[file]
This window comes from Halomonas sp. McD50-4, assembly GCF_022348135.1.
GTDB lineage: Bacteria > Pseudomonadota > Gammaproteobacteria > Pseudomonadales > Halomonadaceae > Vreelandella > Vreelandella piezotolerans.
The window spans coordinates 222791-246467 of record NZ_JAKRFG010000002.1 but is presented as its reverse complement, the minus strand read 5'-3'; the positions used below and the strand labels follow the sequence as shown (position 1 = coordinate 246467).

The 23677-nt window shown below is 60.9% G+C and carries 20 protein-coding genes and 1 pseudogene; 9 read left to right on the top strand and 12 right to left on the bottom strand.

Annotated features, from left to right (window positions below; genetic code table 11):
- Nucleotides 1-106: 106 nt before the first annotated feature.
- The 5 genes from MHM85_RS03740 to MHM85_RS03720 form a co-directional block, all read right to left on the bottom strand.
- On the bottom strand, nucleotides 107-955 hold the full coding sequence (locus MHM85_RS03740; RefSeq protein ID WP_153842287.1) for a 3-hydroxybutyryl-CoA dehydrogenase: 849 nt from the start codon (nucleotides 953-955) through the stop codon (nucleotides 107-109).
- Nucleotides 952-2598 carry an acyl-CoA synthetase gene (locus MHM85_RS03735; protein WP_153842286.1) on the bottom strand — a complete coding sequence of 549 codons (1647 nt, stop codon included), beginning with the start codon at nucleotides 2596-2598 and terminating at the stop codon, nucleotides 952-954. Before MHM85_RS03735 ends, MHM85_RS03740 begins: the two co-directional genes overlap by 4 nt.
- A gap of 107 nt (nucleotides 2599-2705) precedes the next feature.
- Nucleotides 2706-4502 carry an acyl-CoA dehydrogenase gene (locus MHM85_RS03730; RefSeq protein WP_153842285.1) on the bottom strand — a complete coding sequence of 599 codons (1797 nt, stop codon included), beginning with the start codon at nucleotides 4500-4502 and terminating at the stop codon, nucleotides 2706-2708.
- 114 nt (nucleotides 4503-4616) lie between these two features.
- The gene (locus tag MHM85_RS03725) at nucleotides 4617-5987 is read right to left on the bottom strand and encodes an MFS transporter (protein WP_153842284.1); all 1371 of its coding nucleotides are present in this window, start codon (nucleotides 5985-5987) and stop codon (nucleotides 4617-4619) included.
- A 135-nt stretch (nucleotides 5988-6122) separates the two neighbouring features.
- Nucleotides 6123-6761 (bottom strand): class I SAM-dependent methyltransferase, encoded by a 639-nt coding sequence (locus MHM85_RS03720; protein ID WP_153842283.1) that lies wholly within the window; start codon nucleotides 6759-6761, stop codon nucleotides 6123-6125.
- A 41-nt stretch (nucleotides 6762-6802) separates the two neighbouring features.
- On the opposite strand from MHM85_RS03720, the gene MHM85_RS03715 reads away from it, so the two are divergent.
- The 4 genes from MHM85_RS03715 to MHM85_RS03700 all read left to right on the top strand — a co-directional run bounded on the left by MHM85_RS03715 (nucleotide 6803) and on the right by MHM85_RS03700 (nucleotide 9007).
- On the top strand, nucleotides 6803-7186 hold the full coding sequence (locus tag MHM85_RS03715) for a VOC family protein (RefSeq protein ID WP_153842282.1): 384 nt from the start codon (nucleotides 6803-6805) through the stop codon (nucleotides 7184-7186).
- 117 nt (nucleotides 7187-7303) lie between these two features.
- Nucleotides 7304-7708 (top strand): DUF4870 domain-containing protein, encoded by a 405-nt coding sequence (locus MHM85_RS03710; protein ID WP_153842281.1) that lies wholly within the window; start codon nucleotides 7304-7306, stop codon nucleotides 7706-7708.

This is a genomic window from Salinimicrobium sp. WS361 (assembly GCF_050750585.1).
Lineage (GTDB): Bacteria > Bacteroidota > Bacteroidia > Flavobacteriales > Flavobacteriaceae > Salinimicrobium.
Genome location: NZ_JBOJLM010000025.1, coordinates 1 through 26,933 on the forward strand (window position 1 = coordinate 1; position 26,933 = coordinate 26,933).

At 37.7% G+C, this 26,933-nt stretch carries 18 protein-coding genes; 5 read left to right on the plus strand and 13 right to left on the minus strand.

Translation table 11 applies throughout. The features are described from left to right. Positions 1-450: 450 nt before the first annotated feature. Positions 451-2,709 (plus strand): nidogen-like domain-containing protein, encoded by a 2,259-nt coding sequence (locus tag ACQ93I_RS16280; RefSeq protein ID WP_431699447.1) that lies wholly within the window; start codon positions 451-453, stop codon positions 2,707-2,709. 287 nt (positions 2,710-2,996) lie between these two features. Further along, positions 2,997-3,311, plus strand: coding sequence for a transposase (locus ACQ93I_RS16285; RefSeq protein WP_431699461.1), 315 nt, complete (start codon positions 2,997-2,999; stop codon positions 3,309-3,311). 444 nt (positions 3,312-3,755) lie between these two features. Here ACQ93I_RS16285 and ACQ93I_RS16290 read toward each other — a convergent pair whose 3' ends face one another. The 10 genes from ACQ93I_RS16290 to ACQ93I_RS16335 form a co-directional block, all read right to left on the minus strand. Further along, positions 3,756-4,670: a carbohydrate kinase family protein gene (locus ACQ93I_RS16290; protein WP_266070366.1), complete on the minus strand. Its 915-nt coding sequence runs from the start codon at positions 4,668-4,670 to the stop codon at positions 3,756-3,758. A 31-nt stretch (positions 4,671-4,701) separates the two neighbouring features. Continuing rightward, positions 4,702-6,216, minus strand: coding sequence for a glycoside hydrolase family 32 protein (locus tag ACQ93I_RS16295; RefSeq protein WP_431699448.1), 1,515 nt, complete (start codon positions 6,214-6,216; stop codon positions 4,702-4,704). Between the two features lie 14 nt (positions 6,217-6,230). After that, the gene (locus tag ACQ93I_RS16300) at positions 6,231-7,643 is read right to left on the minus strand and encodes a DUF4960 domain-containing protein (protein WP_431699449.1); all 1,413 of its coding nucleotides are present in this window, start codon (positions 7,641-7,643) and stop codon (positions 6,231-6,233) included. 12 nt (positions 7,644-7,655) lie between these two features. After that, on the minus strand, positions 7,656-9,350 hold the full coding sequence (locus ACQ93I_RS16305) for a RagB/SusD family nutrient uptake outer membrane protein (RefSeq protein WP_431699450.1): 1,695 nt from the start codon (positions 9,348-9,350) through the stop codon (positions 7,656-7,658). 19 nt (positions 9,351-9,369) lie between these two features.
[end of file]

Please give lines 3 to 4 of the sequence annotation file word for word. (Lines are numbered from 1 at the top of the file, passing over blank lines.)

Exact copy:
The window spans coordinates 222791-246467 of record NZ_JAKRFG010000002.1 but is presented as its reverse complement, the minus strand read 5'-3'; the positions used below and the strand labels follow the sequence as shown (position 1 = coordinate 246467).

The 23677-nt window shown below is 60.9% G+C and carries 20 protein-coding genes and 1 pseudogene; 9 read left to right on the top strand and 12 right to left on the bottom strand.